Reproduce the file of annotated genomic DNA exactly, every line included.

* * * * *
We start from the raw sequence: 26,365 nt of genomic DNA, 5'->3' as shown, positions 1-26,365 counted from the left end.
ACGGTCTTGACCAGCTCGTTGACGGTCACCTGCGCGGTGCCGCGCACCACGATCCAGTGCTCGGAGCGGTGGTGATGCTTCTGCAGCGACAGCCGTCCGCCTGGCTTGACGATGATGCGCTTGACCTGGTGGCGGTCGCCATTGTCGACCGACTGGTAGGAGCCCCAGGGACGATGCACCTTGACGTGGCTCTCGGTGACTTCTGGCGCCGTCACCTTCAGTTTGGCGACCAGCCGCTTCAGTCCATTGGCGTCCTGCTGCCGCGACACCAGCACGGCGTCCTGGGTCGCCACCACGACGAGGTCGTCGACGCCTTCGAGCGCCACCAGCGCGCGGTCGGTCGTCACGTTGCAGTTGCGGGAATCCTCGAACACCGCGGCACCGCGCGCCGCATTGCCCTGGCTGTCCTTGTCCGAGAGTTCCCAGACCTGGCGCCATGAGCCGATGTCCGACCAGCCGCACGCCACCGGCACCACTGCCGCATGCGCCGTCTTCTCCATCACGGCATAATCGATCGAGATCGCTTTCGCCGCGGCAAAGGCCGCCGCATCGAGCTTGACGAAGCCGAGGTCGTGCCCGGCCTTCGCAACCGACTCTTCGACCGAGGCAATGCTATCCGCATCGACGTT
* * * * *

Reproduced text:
We start from the raw sequence: 26,365 nt of genomic DNA, 5'->3' as shown, positions 1-26,365 counted from the left end.
ACGGTCTTGACCAGCTCGTTGACGGTCACCTGCGCGGTGCCGCGCACCACGATCCAGTGCTCGGAGCGGTGGTGATGCTTCTGCAGCGACAGCCGTCCGCCTGGCTTGACGATGATGCGCTTGACCTGGTGGCGGTCGCCATTGTCGACCGACTGGTAGGAGCCCCAGGGACGATGCACCTTGACGTGGCTCTCGGTGACTTCTGGCGCCGTCACCTTCAGTTTGGCGACCAGCCGCTTCAGTCCATTGGCGTCCTGCTGCCGCGACACCAGCACGGCGTCCTGGGTCGCCACCACGACGAGGTCGTCGACGCCTTCGAGCGCCACCAGCGCGCGGTCGGTCGTCACGTTGCAGTTGCGGGAATCCTCGAACACCGCGGCACCGCGCGCCGCATTGCCCTGGCTGTCCTTGTCCGAGAGTTCCCAGACCTGGCGCCATGAGCCGATGTCCGACCAGCCGCACGCCACCGGCACCACTGCCGCATGCGCCGTCTTCTCCATCACGGCATAATCGATCGAGATCGCTTTCGCCGCGGCAAAGGCCGCCGCATCGAGCTTGACGAAGCCGAGGTCGTGCCCGGCCTTCGCAACCGACTCTTCGACCGAGGCAATGCTATCCGCATCGACGTT